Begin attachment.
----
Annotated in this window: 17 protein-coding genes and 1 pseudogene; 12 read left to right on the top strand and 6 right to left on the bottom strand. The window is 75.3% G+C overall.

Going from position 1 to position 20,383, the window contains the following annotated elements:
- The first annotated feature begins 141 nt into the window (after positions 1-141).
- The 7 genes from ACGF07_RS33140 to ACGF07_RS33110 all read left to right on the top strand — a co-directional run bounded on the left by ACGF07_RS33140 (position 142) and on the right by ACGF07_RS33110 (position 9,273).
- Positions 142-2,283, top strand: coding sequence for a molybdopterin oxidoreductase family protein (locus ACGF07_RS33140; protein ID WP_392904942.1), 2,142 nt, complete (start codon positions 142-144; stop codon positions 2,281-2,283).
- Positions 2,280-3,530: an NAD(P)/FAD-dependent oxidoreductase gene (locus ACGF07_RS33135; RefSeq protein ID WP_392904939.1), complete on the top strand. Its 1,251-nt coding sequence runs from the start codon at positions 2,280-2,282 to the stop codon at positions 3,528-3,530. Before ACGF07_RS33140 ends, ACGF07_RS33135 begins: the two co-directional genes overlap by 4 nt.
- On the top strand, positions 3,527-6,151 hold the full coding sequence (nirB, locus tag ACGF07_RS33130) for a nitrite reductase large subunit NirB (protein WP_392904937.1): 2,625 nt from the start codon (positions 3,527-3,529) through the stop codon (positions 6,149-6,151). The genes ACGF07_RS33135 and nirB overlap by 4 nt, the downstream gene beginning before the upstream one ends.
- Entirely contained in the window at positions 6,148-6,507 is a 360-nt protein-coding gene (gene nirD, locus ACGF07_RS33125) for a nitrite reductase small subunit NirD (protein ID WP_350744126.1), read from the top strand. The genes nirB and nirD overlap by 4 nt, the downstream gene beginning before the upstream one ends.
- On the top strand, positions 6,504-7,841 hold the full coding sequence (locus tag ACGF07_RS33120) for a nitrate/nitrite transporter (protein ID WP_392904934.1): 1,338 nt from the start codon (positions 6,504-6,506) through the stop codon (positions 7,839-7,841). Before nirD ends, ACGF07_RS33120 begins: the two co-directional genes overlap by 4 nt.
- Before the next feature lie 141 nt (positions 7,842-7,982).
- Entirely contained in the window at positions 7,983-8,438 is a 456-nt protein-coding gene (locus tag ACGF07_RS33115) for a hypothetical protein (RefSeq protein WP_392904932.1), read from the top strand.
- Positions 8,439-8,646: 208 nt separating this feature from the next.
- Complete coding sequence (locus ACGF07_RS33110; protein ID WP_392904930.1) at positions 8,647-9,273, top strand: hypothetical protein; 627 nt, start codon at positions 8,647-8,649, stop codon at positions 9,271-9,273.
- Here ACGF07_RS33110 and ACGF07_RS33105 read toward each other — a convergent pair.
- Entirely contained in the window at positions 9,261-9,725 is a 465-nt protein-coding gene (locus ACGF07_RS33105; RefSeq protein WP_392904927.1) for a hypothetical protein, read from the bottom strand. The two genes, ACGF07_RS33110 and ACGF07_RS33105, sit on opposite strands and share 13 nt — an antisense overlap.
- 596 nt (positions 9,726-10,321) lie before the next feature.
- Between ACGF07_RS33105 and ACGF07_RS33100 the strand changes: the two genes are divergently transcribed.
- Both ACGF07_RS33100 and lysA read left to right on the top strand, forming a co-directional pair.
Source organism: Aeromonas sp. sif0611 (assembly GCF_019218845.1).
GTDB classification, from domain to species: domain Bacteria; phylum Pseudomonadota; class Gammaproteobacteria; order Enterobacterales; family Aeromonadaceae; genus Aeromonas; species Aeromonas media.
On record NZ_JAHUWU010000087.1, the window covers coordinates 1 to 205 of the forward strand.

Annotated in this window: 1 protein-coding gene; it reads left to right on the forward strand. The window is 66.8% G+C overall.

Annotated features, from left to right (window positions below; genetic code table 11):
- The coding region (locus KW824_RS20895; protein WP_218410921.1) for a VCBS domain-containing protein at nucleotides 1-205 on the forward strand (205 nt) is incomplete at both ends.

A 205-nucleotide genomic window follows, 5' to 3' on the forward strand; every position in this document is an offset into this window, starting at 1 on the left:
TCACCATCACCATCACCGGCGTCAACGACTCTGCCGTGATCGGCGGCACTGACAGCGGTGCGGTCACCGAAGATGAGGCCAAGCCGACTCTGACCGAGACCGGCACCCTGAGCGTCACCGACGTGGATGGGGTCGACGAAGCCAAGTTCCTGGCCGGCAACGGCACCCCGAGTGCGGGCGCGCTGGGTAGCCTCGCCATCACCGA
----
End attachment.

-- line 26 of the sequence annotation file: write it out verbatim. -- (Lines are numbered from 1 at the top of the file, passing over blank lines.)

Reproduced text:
TCACCATCACCATCACCGGCGTCAACGACTCTGCCGTGATCGGCGGCACTGACAGCGGTGCGGTCACCGAAGATGAGGCCAAGCCGACTCTGACCGAGACCGGCACCCTGAGCGTCACCGACGTGGATGGGGTCGACGAAGCCAAGTTCCTGGCCGGCAACGGCACCCCGAGTGCGGGCGCGCTGGGTAGCCTCGCCATCACCGA